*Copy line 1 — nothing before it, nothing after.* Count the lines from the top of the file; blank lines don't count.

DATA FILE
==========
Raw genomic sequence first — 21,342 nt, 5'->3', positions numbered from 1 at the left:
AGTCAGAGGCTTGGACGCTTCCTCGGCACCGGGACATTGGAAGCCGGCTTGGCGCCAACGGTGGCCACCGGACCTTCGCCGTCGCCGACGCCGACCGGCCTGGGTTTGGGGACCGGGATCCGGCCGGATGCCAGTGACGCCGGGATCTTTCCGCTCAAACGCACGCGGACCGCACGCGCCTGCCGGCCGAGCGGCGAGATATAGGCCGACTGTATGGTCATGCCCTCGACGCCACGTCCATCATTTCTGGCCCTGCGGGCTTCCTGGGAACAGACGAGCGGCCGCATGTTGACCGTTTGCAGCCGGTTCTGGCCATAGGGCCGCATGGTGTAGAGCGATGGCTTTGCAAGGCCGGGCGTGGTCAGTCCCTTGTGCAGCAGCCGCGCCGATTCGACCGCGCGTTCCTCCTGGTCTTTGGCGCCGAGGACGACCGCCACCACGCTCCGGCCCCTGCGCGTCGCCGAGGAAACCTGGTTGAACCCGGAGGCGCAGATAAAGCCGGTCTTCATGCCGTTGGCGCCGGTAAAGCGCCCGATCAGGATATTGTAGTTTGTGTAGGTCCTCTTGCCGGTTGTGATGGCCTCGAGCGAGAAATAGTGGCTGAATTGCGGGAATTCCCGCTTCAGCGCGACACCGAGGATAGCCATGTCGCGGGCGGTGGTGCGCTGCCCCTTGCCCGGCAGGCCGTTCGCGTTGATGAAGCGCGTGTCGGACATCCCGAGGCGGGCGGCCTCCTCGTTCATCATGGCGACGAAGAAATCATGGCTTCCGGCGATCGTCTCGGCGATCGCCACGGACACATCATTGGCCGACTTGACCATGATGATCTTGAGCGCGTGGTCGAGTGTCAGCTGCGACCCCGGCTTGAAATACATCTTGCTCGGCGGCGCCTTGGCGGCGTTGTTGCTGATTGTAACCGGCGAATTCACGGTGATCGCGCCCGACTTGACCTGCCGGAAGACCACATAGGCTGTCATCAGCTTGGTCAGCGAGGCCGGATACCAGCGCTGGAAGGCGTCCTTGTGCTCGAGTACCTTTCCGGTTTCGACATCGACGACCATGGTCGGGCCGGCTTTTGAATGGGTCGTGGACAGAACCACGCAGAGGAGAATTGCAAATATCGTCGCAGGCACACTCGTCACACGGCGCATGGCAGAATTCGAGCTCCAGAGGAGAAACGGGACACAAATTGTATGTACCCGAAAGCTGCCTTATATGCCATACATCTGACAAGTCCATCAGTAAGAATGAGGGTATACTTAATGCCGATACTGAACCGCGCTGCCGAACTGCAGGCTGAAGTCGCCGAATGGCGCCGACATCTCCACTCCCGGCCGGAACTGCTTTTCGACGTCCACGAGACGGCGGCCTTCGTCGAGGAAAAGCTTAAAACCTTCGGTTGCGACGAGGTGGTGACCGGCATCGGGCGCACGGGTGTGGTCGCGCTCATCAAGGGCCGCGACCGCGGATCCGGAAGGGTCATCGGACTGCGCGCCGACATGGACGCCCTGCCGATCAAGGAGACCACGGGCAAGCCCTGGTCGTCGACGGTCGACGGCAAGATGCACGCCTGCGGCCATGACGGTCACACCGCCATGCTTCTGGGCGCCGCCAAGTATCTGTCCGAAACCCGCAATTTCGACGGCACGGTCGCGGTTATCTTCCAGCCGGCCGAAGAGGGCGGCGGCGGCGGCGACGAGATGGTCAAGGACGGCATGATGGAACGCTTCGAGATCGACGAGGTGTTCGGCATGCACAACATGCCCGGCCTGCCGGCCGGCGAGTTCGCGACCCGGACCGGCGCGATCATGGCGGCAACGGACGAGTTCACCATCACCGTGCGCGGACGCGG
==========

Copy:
Raw genomic sequence first — 21,342 nt, 5'->3', positions numbered from 1 at the left: